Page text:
San Francisco - The Electronic Frontier Foundation (EFF) and a broad coalition of advocacy organizations sent an open letter to U.S. lawmakers today, calling on government officials to respect freedom of expression in the debate over the whistle-blower website Wikileaks.

In the wake of Wikileaks' recent publications of U.S. diplomatic cables, some lawmakers have attacked newspapers' rights to report on the information in those documents. Other government officials have cast doubt on Americans' right to download, read, or discuss documents published by Wikileaks and even the news reporting based on those documents. Rash legislation was proposed that could limit the free speech of news reporting organizations well beyond Wikileaks. In the open letter sent Wednesday, 30 groups urged lawmakers to remember and respect constitutional rights as Congress continues to discuss the issues at stake.

"By likening publishers and reporters to spies and cyber-terrorists, some government officials have irresponsibly created an atmosphere of fear and uncertainty leading many to question their rights to publish, read and discuss the Wikileaks cables," said EFF Senior Staff Attorney Marcia Hofmann. "But American law is well settled on these issues: the First Amendment strongly protects publishers' right to distribute truthful political information, and Internet users have a fundamental right to read and debate it."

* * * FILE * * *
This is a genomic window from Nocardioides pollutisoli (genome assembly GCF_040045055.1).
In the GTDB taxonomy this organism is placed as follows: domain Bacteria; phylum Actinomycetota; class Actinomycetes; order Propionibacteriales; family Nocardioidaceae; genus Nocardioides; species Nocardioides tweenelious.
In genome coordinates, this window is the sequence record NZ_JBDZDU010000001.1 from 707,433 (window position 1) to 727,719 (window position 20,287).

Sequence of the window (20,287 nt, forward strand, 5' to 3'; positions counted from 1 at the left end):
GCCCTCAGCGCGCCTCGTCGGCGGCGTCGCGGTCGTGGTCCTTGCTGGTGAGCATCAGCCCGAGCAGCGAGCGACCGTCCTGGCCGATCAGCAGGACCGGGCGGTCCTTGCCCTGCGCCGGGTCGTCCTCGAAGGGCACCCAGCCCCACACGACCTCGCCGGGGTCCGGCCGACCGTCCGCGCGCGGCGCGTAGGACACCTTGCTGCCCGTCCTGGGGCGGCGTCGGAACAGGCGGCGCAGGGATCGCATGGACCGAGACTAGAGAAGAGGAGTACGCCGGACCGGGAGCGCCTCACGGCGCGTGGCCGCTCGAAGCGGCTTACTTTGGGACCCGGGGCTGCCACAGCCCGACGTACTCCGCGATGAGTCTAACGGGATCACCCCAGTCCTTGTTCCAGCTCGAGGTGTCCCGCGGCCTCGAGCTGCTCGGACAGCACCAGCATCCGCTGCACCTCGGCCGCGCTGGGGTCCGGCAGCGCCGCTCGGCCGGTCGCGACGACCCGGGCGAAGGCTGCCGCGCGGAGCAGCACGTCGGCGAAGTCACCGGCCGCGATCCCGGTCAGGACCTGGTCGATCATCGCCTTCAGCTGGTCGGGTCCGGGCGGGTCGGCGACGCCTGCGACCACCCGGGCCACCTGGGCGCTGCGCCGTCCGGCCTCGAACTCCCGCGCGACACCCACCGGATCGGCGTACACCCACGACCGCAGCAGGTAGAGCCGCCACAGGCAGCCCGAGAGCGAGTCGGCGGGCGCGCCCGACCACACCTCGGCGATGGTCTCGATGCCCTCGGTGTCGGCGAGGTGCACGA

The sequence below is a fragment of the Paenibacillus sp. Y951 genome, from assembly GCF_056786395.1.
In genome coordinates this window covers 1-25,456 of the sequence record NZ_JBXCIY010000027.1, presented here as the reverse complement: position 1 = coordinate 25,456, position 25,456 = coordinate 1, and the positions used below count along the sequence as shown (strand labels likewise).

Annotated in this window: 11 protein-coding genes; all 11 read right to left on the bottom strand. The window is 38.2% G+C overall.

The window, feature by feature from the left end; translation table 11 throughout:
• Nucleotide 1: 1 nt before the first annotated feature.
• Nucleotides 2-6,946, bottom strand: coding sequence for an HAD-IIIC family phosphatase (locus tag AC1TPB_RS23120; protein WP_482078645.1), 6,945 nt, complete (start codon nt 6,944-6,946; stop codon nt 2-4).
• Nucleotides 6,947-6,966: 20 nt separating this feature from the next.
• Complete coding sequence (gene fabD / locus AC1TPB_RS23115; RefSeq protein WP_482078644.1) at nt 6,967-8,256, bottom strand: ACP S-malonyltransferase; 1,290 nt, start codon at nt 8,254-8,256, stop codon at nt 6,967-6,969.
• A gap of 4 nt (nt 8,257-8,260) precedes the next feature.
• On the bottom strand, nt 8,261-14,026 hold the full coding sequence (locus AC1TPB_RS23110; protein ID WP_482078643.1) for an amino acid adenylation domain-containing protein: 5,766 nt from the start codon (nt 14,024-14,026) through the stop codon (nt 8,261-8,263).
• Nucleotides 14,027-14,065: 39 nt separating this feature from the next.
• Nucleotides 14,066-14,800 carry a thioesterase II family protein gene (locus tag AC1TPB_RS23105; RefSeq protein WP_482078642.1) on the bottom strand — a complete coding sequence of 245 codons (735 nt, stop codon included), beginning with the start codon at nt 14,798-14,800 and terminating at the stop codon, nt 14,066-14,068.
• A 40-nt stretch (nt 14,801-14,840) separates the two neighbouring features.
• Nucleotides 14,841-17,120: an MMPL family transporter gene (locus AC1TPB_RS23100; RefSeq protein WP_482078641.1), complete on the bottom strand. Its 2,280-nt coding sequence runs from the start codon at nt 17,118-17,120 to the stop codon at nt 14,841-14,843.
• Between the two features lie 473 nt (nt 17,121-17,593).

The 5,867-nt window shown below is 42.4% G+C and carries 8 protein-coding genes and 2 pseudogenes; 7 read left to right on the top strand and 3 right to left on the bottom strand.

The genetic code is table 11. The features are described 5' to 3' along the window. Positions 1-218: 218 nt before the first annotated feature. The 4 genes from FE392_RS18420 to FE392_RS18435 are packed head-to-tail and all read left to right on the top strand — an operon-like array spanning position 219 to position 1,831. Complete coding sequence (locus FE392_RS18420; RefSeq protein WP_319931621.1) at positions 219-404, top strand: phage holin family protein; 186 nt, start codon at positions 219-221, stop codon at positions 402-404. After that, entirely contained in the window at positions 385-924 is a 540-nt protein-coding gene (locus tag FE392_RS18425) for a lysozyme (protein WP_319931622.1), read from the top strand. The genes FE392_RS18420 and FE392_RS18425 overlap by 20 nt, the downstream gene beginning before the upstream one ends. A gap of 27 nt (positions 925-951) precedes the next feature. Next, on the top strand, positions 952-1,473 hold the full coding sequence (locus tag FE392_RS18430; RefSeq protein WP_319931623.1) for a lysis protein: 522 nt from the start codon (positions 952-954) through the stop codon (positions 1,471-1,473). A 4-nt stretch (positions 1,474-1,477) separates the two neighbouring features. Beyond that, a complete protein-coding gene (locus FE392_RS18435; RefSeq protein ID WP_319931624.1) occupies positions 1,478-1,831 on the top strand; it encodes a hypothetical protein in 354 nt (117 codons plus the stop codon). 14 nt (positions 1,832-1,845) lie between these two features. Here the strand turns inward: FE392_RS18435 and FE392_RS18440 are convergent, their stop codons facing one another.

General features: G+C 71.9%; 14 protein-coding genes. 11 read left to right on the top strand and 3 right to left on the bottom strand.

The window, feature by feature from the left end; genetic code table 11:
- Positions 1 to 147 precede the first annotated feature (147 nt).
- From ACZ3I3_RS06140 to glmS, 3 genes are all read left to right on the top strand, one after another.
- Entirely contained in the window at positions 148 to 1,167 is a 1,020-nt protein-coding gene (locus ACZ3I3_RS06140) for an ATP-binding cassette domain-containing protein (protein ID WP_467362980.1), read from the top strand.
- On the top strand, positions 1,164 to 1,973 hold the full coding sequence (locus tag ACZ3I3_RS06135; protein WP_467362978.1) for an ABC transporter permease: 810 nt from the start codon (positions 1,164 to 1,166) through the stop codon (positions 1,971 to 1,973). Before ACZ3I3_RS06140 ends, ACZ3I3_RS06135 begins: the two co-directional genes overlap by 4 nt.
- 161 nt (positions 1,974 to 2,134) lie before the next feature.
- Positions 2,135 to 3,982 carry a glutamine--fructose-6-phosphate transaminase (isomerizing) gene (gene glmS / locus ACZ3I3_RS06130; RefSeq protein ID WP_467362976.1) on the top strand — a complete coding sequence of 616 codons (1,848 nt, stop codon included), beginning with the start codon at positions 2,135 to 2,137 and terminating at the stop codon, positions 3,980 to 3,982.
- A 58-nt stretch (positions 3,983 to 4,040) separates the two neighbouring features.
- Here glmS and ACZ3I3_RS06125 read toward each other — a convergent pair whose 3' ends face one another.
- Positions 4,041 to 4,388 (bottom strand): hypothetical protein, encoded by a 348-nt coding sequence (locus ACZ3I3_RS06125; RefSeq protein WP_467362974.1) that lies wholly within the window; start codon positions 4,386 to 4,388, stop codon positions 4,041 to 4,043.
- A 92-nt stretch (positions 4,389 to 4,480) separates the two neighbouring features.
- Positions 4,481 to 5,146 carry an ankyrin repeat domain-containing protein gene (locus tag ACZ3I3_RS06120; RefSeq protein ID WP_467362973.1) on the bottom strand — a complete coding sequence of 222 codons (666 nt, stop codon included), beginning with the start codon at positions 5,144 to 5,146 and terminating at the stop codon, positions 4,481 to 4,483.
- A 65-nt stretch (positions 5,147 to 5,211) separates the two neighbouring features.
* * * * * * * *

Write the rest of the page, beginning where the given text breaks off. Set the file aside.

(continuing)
In a congressional hearing about Wikileaks last week, all seven witnesses to the House Judiciary Committee cautioned against attempts to suppress free speech and criticized the overwhelming secrecy that permeates the U.S. government. The coalition joining the open letter today similarly called for caution against any new laws that could weaken the principles of free expression that are vital to our democracy.

"In a free country, the government cannot and does not have unlimited power to determine what publishers can publish and what the public can read," said EFF Activist Rainey Reitman. "We encourage a robust public debate about Wikileaks and the secret government documents, but lawmakers must protect the rights of all involved."

For the full open letter:

Join EFF in standing up against Internet censorship:


Marcia Hofmann
Senior Staff Attorney
Electronic Frontier Foundation

Rainey Reitman
Electronic Frontier Foundation

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